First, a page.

I’ve already described how the camera module makes a strong impression, but can the MediaTek Dimensity 9200+ make the most out of the camera hardware? First, what does Leica bring to the phone? It adds its “photographic styles,” which work a bit like filters to change the look of your photos. It also supplies the lenses for the cameras to give that desirable Leica look to your final images. Leica’s partnership with Xiaomi echoes the one it shared with Huawei, and it has given us some really great cameras already, with the Xiaomi 13 Pro springing instantly to mind. The 13T Pro needs, at the minimum, to match the superb ability of the camera on that phone.
However, it’s not at that level right now. I’m using the phone ahead of release, so software updates may come in the future to improve it, but the camera hasn’t impressed as instantly as the Xiaomi 13 Pro’s.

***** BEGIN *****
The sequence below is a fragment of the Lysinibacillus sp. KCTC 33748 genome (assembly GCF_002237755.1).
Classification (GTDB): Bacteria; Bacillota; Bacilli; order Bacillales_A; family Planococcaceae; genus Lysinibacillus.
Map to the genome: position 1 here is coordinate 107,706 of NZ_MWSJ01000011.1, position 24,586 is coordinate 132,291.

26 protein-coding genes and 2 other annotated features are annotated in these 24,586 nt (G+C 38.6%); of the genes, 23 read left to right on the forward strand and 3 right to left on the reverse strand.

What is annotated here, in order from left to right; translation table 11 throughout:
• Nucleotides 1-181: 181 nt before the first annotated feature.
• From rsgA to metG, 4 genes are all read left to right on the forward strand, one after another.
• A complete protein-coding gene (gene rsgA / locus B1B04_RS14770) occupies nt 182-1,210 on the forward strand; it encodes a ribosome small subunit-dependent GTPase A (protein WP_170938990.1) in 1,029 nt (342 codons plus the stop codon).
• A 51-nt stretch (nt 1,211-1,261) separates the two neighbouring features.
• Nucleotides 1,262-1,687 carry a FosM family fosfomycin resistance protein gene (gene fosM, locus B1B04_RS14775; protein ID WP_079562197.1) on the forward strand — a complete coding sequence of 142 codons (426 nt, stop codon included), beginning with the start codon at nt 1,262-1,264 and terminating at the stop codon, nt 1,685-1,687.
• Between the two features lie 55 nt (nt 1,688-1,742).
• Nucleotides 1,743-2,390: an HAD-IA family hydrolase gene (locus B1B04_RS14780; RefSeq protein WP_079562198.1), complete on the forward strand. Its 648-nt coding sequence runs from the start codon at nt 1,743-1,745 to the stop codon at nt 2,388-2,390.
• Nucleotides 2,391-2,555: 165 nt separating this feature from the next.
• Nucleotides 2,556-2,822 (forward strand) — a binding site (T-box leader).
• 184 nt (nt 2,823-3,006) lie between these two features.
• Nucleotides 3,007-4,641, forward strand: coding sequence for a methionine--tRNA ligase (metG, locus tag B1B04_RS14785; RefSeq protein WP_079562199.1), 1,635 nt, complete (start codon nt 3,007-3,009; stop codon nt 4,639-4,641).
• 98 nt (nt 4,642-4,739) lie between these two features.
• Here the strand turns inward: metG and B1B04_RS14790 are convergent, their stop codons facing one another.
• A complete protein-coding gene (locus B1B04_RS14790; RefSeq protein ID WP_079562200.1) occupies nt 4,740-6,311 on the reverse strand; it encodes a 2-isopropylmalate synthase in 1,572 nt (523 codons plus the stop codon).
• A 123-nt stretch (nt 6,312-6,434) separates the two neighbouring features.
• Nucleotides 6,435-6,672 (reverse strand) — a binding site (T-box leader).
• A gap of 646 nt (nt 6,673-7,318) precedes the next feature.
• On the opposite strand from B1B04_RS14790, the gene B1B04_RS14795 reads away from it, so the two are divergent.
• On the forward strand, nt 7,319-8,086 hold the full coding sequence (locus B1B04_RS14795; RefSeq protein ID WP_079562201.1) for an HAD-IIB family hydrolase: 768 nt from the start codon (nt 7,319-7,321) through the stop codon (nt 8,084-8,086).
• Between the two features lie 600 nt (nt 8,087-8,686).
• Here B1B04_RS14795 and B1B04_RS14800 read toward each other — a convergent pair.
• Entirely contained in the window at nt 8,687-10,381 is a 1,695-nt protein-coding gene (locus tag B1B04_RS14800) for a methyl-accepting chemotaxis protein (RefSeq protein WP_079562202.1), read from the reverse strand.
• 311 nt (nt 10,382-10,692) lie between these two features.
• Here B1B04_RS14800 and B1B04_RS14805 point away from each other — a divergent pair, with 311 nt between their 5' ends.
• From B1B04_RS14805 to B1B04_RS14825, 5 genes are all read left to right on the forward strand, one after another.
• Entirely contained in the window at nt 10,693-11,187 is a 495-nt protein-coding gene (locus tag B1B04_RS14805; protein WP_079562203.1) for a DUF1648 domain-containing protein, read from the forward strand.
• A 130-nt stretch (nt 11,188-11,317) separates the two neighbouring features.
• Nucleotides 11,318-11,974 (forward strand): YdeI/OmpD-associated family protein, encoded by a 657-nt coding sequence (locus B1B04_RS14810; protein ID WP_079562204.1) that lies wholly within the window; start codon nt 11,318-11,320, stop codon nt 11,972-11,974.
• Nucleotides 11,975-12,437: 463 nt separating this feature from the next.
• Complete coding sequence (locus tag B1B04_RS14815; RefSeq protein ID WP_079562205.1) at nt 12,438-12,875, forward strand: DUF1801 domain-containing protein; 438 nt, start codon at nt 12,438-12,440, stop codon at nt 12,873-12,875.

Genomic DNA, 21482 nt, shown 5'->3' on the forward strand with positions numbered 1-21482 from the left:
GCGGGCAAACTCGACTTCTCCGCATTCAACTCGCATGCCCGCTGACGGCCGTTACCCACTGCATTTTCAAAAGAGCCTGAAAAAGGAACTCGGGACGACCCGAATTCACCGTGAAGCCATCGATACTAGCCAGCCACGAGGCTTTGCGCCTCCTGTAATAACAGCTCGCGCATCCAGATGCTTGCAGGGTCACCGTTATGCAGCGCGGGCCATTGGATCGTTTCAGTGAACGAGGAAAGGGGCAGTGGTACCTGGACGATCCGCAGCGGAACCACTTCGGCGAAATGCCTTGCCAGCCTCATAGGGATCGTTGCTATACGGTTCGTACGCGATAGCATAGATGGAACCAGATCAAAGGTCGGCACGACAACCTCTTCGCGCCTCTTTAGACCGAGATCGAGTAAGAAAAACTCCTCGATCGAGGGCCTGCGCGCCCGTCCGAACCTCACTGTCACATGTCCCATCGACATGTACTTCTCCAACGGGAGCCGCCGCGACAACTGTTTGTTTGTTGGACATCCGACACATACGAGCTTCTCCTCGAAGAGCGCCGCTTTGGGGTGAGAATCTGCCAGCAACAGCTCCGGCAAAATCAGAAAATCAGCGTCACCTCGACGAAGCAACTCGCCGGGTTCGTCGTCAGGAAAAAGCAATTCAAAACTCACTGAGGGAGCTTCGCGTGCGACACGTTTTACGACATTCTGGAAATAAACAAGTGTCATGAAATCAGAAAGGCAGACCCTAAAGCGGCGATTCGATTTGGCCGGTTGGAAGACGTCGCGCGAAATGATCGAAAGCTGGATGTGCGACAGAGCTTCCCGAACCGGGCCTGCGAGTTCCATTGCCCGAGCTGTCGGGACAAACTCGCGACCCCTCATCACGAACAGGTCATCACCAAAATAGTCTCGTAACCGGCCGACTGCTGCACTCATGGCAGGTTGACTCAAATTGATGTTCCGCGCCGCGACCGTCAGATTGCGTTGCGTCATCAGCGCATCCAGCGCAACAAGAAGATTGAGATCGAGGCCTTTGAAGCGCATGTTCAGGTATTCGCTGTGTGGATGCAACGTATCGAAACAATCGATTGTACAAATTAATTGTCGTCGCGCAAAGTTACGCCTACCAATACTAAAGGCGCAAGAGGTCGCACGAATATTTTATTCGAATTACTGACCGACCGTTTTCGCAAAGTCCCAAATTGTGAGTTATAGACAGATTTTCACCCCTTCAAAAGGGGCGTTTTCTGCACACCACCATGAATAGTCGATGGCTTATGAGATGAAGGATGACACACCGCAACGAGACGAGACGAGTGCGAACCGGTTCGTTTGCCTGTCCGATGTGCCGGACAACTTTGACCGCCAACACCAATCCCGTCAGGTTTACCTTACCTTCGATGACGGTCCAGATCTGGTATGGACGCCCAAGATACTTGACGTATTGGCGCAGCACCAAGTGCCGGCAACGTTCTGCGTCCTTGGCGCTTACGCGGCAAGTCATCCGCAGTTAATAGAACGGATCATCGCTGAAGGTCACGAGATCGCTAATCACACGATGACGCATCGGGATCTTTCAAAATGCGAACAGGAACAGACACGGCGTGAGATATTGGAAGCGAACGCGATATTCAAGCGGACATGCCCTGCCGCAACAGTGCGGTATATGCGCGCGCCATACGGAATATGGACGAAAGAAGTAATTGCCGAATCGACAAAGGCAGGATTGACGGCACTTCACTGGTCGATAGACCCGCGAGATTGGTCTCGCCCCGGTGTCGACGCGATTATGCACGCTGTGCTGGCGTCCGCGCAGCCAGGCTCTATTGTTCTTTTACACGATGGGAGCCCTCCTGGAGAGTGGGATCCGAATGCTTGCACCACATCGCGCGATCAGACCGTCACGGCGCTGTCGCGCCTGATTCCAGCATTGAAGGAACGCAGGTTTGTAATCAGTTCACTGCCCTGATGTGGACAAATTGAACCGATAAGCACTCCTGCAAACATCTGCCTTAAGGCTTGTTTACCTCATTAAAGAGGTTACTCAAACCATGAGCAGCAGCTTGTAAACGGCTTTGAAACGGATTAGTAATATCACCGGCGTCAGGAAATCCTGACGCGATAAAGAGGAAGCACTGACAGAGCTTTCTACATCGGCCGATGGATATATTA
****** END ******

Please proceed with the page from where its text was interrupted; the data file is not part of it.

Where are the problems? It has trouble focusing when getting in close, but not that close, while the wide-angle camera disappoints with low quality and little consistency with the main camera. Selfies are also pretty poor, with washed-out colors and severe skin smoothing on the default setting, plus poor edge detection accuracy when using the selfie camera’s portrait mode.
As is becoming a trend this year, the main camera is perfectly acceptable most of the time, and the 2x zoom photos are decent as well. But when you dig into the wide-angle camera or other modes, such as the highly smoothed-out Night mode, it’s just not inspiring — and I think that’s a problem when the camera has Leica’s name attached.